Archive for July, 2013
Privacy rights under HIPAA can catch up with you. In this case, it caught up with Walgreens to the tune of $1.44 million.
An Indiana jury awarded a woman that sum after it determined Walgreens and its pharmacist violated her privacy by sharing her prescription history, according to www.indystar.com
According to the lawsuit, filed in Marion Superior Court, pharmacist Audra Peterson inappropriately accessed Abigail Hinchy’s prescription information and shared the confidential information.
“As a provider of pharmaceutical service, defendant Walgreens Co. owes a non-delegable duty to its customers to protect their privacy and confidentiality of its customers’ pharmaceutical information and prescription histories,” Hinchy said in the lawsuit.
Hinchy is the ex-girlfriend of Peterson’s husband. The pharmacist shared the private information with her husband.
Walgreens says it plans to appeal the ruling, calling it a “misapplication of the law to hold an employer liable for the actions of one employee who knowingly violates company policy.”
A 2009 tragedy that occurred in a high school weight room is raising questions about patient privacy rights under HIPAA.
The wife of a high school football coach who died at the hands of a former player testified before Congress in April and urged legislators to update HIPAA in a way that could prevent further tragedies.
Football coach Ed Thomas was murdered in June 2009 by a former player who walked into a summer training session at Aplington-Parkersburg High School in Parkersburg, Iowa, and emptied his gun at close range. The coach died on the way to the hospital and the former player, 24-year-old Mark Becker, was sentenced to life in prison in 2010.
A West Virginia woman is suing a healthcare organization for releasing some of her PHI to her husband while she was pregnant, according to The West Virginia Record.
Savannah Murphy’s June 28 suit claims Marshall Obstetrics & Gynecology shared PHI with her husband as she was going through a divorce. The healthcare facility’s actions compromised her privacy and caused her damages.
An Office of the Medicaid Inspector General (OMIG) employee was accused of independently sending 17,743 Medicaid recipient records to his or her personal email account. The employee has been placed on administrative leave during the investigation.
After taking a peek at the OMIG press release, I am inviting folks to a conversation or discussion on particular aspect of this incident in answering the following question: What technical safeguard does your organization have in place that may have detected this type of activity?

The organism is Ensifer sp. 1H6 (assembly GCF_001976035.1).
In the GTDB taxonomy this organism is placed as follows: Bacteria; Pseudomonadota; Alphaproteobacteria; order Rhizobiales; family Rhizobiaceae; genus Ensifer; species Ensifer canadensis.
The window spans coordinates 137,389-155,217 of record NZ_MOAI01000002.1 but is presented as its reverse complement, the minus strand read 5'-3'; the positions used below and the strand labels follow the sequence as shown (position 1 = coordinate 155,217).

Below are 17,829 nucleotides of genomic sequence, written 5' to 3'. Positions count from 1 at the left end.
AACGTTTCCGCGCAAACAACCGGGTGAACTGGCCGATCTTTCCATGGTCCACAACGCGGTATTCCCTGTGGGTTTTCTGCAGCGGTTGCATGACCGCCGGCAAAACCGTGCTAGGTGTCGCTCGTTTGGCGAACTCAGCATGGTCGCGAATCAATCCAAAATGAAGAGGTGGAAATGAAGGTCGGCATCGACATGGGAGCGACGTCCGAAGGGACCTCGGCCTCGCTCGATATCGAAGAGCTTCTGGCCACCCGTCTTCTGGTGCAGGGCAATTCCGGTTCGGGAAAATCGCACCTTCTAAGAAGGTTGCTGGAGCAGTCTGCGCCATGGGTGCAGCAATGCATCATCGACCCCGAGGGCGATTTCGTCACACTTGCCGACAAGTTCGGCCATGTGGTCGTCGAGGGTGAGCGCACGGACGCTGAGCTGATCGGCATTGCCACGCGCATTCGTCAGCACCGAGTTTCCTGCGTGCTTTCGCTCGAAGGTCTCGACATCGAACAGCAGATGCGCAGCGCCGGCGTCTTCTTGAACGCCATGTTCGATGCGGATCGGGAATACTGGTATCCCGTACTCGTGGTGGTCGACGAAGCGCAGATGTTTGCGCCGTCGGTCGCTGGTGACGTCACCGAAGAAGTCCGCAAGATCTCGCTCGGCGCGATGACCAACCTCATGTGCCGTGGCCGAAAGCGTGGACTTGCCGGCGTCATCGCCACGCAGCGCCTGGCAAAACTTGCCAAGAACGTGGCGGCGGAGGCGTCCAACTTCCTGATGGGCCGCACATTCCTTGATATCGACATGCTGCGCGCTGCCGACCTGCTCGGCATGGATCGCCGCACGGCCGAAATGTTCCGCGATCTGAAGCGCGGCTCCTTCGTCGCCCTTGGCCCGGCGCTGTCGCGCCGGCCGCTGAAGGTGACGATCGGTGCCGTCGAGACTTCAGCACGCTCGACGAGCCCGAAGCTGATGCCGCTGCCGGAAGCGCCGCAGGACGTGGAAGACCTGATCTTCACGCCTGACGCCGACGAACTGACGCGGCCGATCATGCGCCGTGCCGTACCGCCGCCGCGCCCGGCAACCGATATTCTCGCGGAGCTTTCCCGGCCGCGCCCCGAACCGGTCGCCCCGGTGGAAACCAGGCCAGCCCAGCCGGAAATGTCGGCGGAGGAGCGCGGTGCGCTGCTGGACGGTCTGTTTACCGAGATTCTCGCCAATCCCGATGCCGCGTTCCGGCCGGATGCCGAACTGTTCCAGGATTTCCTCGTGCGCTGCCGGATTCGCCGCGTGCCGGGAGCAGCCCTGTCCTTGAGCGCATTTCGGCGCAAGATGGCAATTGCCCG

My guess is that many folks do not have any such technical safeguard. I am guessing MANY folks have an administrative safeguard such as a policy that prohibits this type of activity, but I am looking to see what others have done in the technical range.
What I have done to detect such activity is to restrict the emailing of any messages and attachments to popular public email sites. Note that the objective here is certainly not to be able to capture all such outgoing activity, because that would be a very difficult task and one that I can easily show is impractical to catch all possibilities.
But this has worked well, given how many folks often use personal email addresses from sites such as gmail.com, hotmail.com, yahoo.com, live.com, msn.com, etc.
Since email servers easily can track all outgoing email addresses, I think most people would be very surprised to find out that if they pulled outgoing address data from their systems, they would realize just how many emails are going out from the organization to these more popular email domains.
I have installed several other technical safeguards, but I’d like to hear from other folks and hear their experience with these.
On July 17, CMS released new data that demonstrate that doctors and hospitals are using EHRs to provide more information securely to patients and are using that information to help manage their patients’ care, according to a CMS website release.
Approximately 80% of eligible hospitals and more than 50% of eligible professionals have adopted EHRs and received incentive payments from Medicare or Medicaid.
By meaningfully using EHRs, doctors and other healthcare providers prove they have been able to increase efficiency while safeguarding privacy and improving care for millions of patients nationwide, according to CMS.
Since the EHR Incentive Programs began in 2011:
- More than 190 million electronic prescriptions have been sent by doctors, physician’s assistants and other healthcare providers using EHRs, reducing the chances of medication errors
- Healthcare professionals sent 4.6 million patients an electronic copy of their health information from their EHRs
- More than 13 million reminders about appointments, required tests, or check-ups were sent to patients using EHRs
- Providers have checked drug and medication interactions to ensure patient safety more than 40 million times through the use of EHRs
- Providers shared more than 4.3 million care summaries with other providers when patients moved between care settings resulting in better outcomes for their patients